Promoting Policy Reforms or fostering dominant ideologies? Assessing the nature of EU-funded youth organizations across Europe

Research Paper by Domenico Valenza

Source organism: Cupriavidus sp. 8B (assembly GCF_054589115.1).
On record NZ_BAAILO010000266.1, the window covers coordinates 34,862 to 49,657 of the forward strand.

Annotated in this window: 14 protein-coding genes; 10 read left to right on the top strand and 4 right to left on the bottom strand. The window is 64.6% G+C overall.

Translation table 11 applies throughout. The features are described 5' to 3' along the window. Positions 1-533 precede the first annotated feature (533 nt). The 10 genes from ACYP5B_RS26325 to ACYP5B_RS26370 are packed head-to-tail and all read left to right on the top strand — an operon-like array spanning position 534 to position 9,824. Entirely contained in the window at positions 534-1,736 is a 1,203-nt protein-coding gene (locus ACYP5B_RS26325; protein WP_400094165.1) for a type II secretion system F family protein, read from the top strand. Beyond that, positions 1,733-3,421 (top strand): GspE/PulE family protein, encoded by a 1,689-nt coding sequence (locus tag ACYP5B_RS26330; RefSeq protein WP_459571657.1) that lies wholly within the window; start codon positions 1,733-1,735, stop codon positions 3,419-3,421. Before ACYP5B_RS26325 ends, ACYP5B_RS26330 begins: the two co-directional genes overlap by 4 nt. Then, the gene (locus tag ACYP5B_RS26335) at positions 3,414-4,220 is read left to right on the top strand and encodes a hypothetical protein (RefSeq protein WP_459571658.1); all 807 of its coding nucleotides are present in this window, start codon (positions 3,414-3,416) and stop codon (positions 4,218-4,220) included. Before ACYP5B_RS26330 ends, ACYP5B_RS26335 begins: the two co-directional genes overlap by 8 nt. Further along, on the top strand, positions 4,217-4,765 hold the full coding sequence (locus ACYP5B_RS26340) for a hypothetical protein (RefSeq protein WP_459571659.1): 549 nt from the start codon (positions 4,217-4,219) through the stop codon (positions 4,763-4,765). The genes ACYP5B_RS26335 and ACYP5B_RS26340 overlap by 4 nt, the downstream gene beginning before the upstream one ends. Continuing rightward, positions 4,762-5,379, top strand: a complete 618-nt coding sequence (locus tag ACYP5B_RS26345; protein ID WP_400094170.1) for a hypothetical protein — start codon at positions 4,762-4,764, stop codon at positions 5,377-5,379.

Recent literature stresses that youth organisations (YOs) are critical to advance initiatives and develop policies in Europe and beyond. Through YOs, youngsters can in fact exercise their right to participation and take action in order to reach out to other marginalised youth and foster their entrepreneurial skills. While scholars have paid attention to the role of youth actors in promoting social change, the real nature of the EU-funded youth sector has been so far largely neglected. To fill a void in the literature, this paper attempts to assess the features of the youth sector promoting political goals and hypothesises that the EU supports selectively YOs based on their adherence to European standards and values. In order to justify the hypothesis, the paper analyses a selection of Terms of References (ToRs) under Erasmus+ Key Action 3, and uses the three indicators of status, agenda and capacity to assess the nature of eligible YOs. Within this framework, the study looks first at YOs structure (formal/registered versus non-formal/non-registered; youth-led versus non youth-led) to assess whether their status affects the size of the EU-funded youth sector. Second, YOs requested agenda is analysed in an attempt to see whether those promoting controversial views are supported under KA3. Finally, the study enquires on the expected capacity of YOs receiving EU funding, including previous experience in management, staff and network resources. Overall, the study shows that KA3 displays a significant concern for inclusion, and that the European Commission does not seem to impose its agenda to EU-funded YOs. Even though initial assumptions are nuanced, the study finds a number of barriers to participation, including a lack of opportunities for informal groups and the absence of stricter requirements on the involvement of youth-led organisations in order to avoid top-down actions. Also, it highlights a risk related to budget coverage and policy-makers’ participation, resulting in a competitive advantage to those organisations owning greater financial and network resources.